Traders who jumped on Hershey acquisition rumors are reaping huge rewards Thursday.
Hershey's shares soared Thursday morning, off of reports that Mondelez had made a bid for the chocolate company. And that was very welcome news for a few fortunate traders who bet big on the stock earlier this month.
On June 9, an unsubstantiated rumor that Nestle (rather than Mondelez) was set to bid for Hershey was attended with a flurry of bullish options purchases. In particular, more than 15,000 of the July 100-strike calls were purchased that day, and 6,000 of the June 100-strike calls were bought.
According to the analysis of options expert Dan Nathan, many of those calls appear to have been purchased by the same firm, perhaps in the neighborhood of 11,000 contracts. Since those calls cost about $1.10 per share that day (or $110 per contract) and traded above $17 on Thursday morning, a purchase that large would have yielded a monster profit of $17.5 million on paper.
It is ironic to note that not all purchases of the Hershey calls yielded profits. The June calls did not capture the time period in which the news emerged, and those options expired worthless.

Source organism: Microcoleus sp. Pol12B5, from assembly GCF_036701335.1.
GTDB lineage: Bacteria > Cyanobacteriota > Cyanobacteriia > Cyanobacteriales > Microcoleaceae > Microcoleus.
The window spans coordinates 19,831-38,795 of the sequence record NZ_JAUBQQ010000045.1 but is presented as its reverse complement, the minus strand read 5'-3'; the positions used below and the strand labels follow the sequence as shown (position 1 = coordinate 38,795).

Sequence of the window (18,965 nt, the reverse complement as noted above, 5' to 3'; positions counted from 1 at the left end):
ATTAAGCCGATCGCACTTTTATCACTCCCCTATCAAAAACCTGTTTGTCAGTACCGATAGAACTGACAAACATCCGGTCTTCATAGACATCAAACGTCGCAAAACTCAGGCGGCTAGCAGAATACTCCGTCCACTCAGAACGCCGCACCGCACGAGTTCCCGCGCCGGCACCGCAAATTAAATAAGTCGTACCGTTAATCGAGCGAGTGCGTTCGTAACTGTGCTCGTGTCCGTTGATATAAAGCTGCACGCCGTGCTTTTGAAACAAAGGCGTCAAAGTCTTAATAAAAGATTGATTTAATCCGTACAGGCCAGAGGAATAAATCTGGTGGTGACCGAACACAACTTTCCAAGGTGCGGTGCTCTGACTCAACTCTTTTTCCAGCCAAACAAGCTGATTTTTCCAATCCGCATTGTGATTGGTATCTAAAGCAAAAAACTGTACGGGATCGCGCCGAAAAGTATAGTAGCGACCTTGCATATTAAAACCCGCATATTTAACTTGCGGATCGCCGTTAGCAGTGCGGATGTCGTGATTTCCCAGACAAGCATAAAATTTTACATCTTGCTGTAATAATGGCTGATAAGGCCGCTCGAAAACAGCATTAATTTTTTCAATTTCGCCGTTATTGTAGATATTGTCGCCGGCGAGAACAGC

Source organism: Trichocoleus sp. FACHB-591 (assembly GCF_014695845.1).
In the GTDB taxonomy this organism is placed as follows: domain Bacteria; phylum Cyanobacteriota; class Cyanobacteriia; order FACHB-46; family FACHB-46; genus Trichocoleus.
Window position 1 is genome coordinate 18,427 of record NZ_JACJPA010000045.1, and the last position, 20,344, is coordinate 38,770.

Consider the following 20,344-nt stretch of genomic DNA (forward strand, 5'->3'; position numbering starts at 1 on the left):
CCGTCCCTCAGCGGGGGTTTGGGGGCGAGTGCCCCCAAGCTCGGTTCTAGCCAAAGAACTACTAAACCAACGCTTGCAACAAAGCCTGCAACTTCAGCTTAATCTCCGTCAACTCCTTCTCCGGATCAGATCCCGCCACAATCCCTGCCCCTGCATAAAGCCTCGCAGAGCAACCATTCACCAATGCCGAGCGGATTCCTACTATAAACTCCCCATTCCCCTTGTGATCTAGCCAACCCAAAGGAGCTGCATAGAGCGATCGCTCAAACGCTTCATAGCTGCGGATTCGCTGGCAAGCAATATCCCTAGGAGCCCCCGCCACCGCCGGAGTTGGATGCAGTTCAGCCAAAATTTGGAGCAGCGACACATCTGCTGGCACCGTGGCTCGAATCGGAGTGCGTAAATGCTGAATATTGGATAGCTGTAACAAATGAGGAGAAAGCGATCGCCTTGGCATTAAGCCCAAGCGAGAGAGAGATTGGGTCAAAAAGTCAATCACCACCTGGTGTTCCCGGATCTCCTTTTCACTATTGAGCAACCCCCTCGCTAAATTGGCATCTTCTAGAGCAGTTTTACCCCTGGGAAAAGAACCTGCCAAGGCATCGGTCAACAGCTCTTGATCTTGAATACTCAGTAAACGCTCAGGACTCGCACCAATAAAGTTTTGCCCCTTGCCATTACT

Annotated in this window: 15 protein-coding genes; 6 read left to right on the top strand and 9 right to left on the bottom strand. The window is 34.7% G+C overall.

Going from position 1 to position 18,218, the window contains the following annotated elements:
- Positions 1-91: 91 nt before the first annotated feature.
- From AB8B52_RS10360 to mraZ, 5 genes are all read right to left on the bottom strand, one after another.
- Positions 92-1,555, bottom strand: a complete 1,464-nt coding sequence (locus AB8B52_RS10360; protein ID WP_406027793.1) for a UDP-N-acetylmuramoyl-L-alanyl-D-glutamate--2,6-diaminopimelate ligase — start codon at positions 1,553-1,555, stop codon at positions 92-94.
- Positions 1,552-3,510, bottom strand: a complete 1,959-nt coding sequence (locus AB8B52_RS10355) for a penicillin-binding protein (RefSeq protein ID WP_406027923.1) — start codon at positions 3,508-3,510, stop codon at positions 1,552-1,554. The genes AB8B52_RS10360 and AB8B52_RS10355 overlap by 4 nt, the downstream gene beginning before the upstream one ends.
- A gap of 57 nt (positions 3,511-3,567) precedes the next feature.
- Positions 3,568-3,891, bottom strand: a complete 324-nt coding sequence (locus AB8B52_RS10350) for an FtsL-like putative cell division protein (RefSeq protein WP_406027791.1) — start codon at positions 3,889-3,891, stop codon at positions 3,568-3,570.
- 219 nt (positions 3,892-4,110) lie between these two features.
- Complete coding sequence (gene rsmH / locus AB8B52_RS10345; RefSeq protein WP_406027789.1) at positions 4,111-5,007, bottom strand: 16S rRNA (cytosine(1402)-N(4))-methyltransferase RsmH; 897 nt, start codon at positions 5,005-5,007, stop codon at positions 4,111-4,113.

"When you're speculating on an event you cannot predict, you have to get a lot of things right — the direction of the move, the timing and the magnitude of the move," Nathan, of RiskReversal.com, commented to CNBC on Thursday.
More generally, while this is the story of a trade that returned about 1,500 percent, Nathan warns that "if you chased every rumor and you committed options premium to every rumor, your winners would be hard-pressed to make up for the losers."
Interestingly, there are some losers here as well — namely, the dealers who sold those options. Since the volume that traded that day was so great compared to the overall depth of the market for Hershey's options, it would have been especially hard for the dealers who sold those options to hedge their exposure, Nathan pointed out. That means they are likely booking a large loss Thursday.
At the time, Hershey said it refused to comment on market rumors. On Thursday, Mondelez said it does not comment on market rumors or speculation, and Hershey did not respond to CNBC's request for comment.